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Overlapping cortical malformations and mutations in TUBB2B and TUBA1A

Cushion, Thomas D., Dobyns, William B., Mullins, Jonathan G. L., Stoodley, Neil, Chung, Seo-Kyung, Fry, Andrew Evan, Hehr, Ute, Gunny, Roxana, Aylsworth, Arthur S., Prabhakar, Prab, Uyanik, Gokhan, Rankin, Julia, Rees, Mark I. and Pilz, Daniela T. 2013. Overlapping cortical malformations and mutations in TUBB2B and TUBA1A. Brain 136 (2) , pp. 536-548. 10.1093/brain/aws338

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Abstract

Polymicrogyria and lissencephaly are causally heterogeneous disorders of cortical brain development, with distinct neuropathological and neuroimaging patterns. They can be associated with additional structural cerebral anomalies, and recurrent phenotypic patterns have led to identification of recognizable syndromes. The lissencephalies are usually single-gene disorders affecting neuronal migration during cerebral cortical development. Polymicrogyria has been associated with genetic and environmental causes and is considered a malformation secondary to abnormal post-migrational development. However, the aetiology in many individuals with these cortical malformations is still unknown. During the past few years, mutations in a number of neuron-specific α- and β-tubulin genes have been identified in both lissencephaly and polymicrogyria, usually associated with additional cerebral anomalies including callosal hypoplasia or agenesis, abnormal basal ganglia and cerebellar hypoplasia. The tubulin proteins form heterodimers that incorporate into microtubules, cytoskeletal structures essential for cell motility and function. In this study, we sequenced the TUBB2B and TUBA1A coding regions in 47 patients with a diagnosis of polymicrogyria and five with an atypical lissencephaly on neuroimaging. We identified four β-tubulin and two α-tubulin mutations in patients with a spectrum of cortical and extra-cortical anomalies. Dysmorphic basal ganglia with an abnormal internal capsule were the most consistent feature. One of the patients with a TUBB2B mutation had a lissencephalic phenotype, similar to that previously associated with a TUBA1A mutation. The remainder had a polymicrogyria-like cortical dysplasia, but the grey matter malformation was not typical of that seen in ‘classical’ polymicrogyria. We propose that the cortical malformations associated with these genes represent a recognizable tubulinopathy-associated spectrum that ranges from lissencephalic to polymicrogyric cortical dysplasias, suggesting shared pathogenic mechanisms in terms of microtubular function and interaction with microtubule-associated proteins.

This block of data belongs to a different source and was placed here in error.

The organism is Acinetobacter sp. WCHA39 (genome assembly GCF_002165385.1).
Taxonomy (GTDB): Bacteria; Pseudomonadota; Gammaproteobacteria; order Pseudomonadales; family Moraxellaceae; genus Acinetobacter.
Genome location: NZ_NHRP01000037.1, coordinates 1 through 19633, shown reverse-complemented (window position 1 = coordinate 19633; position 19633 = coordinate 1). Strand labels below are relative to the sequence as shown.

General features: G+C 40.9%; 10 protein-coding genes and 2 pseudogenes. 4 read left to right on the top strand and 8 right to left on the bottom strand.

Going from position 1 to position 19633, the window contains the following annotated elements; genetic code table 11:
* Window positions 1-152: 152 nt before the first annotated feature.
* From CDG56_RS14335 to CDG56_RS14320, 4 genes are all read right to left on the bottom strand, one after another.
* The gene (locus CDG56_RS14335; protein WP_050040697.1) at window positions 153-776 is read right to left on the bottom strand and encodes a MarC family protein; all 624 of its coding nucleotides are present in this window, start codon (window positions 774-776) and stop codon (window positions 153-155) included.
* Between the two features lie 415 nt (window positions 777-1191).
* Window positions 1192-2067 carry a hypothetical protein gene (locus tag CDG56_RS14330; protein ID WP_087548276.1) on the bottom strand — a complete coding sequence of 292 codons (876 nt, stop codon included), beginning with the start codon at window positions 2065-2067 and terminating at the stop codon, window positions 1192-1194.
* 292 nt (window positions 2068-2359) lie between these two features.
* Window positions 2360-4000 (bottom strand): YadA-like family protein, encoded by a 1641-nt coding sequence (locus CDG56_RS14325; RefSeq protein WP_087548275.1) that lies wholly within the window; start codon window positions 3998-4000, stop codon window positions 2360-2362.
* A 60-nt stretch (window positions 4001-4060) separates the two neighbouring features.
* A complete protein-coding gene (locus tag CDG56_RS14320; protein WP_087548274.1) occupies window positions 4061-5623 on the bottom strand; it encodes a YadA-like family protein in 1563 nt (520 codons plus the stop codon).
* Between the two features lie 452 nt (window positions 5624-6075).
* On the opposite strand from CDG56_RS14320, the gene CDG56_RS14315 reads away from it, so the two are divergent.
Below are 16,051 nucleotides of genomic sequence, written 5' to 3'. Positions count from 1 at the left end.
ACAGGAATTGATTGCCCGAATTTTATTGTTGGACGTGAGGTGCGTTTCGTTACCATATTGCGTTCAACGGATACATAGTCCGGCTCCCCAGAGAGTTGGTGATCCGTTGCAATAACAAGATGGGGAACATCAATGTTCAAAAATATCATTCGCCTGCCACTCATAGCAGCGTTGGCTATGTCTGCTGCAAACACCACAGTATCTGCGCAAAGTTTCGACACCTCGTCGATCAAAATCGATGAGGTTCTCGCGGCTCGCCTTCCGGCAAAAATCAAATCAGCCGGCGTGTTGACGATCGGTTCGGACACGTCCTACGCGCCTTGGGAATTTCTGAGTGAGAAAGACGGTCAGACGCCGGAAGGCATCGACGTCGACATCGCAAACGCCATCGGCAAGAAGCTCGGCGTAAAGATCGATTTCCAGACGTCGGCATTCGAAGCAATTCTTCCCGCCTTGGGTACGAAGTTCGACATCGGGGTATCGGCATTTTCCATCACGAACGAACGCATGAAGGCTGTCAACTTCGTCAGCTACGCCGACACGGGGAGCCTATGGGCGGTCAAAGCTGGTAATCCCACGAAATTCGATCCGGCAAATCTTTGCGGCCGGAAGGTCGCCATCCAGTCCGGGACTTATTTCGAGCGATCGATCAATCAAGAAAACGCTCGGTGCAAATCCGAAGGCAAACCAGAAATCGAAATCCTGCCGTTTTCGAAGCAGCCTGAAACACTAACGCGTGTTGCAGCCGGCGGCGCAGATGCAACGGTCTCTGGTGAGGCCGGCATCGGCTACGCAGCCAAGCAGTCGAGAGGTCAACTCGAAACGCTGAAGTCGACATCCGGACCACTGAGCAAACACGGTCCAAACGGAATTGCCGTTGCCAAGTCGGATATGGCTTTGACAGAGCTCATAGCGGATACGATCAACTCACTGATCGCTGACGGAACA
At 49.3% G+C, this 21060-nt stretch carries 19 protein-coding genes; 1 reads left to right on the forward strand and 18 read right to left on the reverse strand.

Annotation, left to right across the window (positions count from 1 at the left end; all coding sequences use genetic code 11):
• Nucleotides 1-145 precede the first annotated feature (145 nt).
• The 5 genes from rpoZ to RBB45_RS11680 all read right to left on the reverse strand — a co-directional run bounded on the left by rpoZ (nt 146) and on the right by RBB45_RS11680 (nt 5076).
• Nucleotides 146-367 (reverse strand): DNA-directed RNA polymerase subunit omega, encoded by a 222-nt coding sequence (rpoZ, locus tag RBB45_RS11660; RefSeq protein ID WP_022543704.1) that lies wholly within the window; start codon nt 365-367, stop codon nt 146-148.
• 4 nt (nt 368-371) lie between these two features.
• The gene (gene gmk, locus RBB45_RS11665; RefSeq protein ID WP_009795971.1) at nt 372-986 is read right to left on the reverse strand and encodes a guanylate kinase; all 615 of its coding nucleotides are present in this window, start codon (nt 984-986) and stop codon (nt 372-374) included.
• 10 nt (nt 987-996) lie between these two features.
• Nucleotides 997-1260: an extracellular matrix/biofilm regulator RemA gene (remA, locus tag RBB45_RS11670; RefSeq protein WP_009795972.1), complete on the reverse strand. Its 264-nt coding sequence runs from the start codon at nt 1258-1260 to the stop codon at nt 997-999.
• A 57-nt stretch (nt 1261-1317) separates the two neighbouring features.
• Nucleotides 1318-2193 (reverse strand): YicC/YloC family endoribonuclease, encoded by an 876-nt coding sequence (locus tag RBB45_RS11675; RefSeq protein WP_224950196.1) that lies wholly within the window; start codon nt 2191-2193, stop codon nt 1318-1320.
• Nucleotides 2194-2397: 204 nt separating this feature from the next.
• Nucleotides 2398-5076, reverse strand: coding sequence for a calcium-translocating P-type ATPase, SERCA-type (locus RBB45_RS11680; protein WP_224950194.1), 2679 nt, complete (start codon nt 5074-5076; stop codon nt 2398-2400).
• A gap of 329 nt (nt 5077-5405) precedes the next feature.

Item Type: Article
Date Type: Publication
Status: Published
Schools: Medicine
Subjects: Q Science > QH Natural history > QH426 Genetics
R Medicine > R Medicine (General)
Uncontrolled Keywords: Lissencephaly; polymicrogyria; Corpus callosum; Tubulinopathy; Neuronal migration
Publisher: Oxford University Press
ISSN: 0006-8950
Last Modified: 14 May 2019 19:41
URI: http://orca.cf.ac.uk/id/eprint/51536

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